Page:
A Wrinkle in Time

March 9, 2018 by  
Filed under Kiko, Reviews

Starring: Storm Reid, Oprah Winfrey, Reese Witherspoon
Directed by: Ava DuVernay (“Selma”)
Written by: Jennifer Lee (“Frozen”) and Jeff Stockwell (“Bridge to Terabithia”)

Adapted from the 1962 fantasy novel by Madeleine L’Engle, the cinematic version of “A Wrinkle in Time” is a massive mess. It’s unfortunate, especially since rising filmmaking star Ava DuVernay (“Selma”), who is breaking barriers for women of color behind the camera, will have to chalk this one up as her first dud in a young but impressive career that started with the 2012 award-winning sleeper drama “Middle of Nowhere.”

“A Wrinkle in Time” is a convoluted fairy tale that attempts to turn its nonsensical narrative into something compelling. Sadly, the story, which was considered by many in the industry to be unfilmable (so was “Life of Pi,” and that turned out brilliant), is a bad combination of technobabble plotting, underwritten characters and overdone and unrealistic CGI effects.

When scientist Mr. Murray (Chris Pine) finds a wormhole allowing him to time travel billions of light years, he makes the leap, but gets lost for four years somewhere, we suppose, in all the wrinkles. When his daughter Meg (Storm Reid) finds out she is the only one that can bring him home, she makes a journey to find him inside the depths of time with her little brother, friend and three enchanted beings – Mrs. Whatsit (Reese Witherspoon), Mrs. Who (Mindy Kaling) and Mrs. Which (Oprah Winfrey).

Far from a future classic, “A Wrinkle in Time” will be relegated to the category where forgotten fantasy family fare like “The Adventures of Sharkboy and Lavagirl” takes up space.

Frozen

November 29, 2013 by  
Filed under Jerrod, Reviews

Starring: Kristen Bell, Idina Menzel, Josh Gad
Directed by: Chris Buck (“Tarzan”) and Jennifer Lee (debut)
Written by: Chris Buck (“Surf’s Up”) and Jennifer Lee (“Wreck-It Ralph”)

The late Howard Ashman, lyricist behind the songs in such contemporary Disney classics as “The Little Mermaid” and “Beauty and the Beast,” had a deceptively simple formula for building the backbone of a movie musical. Paraphrasing from the documentary “Waking Sleeping Beauty,” Ashman’s Broadway-honed process involved writing four or five show-stopping songs first with the story strung in between. While it doesn’t make for terribly original storytelling, the songs were powerful and memorable enough to push through their rather basic fairytale trappings.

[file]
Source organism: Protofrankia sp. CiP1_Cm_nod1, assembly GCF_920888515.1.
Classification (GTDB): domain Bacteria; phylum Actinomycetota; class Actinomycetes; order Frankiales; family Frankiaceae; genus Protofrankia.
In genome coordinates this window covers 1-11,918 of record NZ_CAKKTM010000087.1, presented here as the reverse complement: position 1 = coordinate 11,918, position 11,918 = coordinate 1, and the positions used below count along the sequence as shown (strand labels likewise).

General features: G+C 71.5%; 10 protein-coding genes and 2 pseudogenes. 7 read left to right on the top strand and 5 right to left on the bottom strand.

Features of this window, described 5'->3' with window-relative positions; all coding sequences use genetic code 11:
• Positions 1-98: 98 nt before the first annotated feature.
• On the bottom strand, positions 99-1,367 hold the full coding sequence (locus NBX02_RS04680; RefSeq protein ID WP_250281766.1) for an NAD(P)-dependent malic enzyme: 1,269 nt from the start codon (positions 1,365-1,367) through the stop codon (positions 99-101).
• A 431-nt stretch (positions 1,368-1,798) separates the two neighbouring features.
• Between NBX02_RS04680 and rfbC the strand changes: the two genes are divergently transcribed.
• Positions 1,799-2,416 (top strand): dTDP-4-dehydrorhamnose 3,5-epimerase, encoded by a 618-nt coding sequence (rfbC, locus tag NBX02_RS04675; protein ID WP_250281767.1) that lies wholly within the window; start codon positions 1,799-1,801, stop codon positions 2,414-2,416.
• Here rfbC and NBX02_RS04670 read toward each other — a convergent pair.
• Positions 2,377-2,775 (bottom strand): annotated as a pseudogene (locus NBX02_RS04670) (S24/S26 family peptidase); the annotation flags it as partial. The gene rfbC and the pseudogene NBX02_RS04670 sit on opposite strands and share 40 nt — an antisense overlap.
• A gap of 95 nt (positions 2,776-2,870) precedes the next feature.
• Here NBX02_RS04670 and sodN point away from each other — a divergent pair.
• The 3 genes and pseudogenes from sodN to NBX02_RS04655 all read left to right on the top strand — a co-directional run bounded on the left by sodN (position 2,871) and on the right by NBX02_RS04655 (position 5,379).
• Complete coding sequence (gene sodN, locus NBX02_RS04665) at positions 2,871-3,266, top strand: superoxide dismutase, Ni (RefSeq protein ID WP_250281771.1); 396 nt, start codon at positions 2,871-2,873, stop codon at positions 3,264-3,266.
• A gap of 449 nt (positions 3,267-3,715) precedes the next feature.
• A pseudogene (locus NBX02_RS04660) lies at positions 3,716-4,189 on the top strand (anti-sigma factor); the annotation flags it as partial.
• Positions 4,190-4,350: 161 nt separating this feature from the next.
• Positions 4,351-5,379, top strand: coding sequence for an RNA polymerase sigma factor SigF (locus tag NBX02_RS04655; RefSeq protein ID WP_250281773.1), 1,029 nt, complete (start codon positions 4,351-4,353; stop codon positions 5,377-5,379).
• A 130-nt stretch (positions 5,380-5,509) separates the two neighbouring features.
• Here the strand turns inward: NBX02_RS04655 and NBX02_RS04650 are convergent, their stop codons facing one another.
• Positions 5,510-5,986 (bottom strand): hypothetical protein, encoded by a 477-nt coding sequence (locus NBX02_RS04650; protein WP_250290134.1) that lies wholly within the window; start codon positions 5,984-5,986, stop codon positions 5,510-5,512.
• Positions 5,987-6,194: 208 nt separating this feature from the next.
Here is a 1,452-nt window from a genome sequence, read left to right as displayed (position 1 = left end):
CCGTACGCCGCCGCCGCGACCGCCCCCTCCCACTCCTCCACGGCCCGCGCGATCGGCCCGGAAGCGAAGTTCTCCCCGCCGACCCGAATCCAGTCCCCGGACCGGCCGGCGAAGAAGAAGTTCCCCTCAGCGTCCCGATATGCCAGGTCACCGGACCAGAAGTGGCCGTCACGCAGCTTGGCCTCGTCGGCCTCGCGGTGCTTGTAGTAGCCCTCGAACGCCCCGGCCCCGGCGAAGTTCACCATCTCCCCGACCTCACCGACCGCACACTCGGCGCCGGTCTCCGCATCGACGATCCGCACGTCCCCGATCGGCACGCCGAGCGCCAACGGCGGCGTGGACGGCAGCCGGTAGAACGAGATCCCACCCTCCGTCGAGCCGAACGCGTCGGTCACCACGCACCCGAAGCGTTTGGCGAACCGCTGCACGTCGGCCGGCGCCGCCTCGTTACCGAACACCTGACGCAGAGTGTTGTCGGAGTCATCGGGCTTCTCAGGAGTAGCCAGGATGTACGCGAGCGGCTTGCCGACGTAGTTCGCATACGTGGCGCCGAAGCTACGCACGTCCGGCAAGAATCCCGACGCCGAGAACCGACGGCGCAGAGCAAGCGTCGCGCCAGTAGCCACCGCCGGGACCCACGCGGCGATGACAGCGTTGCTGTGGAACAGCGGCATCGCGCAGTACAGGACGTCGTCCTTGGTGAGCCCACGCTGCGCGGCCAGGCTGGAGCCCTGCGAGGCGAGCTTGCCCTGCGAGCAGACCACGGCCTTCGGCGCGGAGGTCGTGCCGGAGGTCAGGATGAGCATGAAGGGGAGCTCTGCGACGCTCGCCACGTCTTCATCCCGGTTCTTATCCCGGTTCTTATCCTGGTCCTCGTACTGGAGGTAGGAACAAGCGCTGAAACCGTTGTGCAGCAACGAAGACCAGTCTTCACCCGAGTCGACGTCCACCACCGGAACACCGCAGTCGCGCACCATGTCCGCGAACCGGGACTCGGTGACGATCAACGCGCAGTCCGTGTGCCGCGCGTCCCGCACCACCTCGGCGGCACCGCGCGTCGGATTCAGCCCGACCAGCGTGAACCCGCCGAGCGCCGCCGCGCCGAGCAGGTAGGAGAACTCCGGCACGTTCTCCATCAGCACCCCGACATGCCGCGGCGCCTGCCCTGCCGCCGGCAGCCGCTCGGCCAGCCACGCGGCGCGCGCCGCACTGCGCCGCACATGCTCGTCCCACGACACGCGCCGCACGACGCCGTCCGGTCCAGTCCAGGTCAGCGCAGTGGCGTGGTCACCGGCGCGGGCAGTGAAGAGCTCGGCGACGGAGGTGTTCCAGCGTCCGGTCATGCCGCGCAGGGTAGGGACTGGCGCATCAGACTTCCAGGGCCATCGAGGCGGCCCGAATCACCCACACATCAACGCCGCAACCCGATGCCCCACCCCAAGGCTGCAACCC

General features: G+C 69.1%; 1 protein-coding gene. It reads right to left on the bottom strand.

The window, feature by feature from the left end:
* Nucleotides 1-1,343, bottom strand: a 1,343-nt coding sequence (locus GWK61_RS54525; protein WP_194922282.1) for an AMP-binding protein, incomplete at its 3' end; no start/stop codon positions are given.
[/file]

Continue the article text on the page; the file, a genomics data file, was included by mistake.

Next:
“Frozen” begins with two young princesses, Elsa (Idina Menzel) and Anna (Kristen Bell), sneaking out of bed for some late-night frolicking in the castle. There’s something special about the sisters’ playtime, though: Elsa has the power to create ice and snow from her fingertips, and turns a ballroom into a winter wonderland. When an accident caused by Elsa’s powers nearly kills Anna, the girls’ parents lock Elsa away from Anna. The years pass and as Elsa is set to ascend to the throne as queen, incidents at her coronation lead Elsa to lose control and cast the kingdom into a never-ending winter.

Brassy and beautiful, “Frozen” resurrects the Disney animated musical, a genre left for dead when the quality waned and upstarts like Pixar and Dreamworks started pumping out clever, computer-generated cartoons that didn’t rely on cornball songs shoehorned in every 10 minutes or so. While the marketing may overly-emphasize the lovably goofy magical snowman Olaf (Josh Gad in an incredibly endearing performance), this is first and foremost a Broadway-bred fairytale told with soaring songs and crystalline CGI beauty. The romantic in me decries the demise of traditional 2D animation, but the frosty landscape rendered digitally here wouldn’t have been nearly as jaw-dropping had they been rendered in old-school ink and paint.

“Frozen” is a polished and exhilarating film, and Disney is surely hard at work lining up the characters for wintertime theme park takeovers from now through the next century. Get used to it, everyone: the Mouse House is back in the game of churning out instant classics.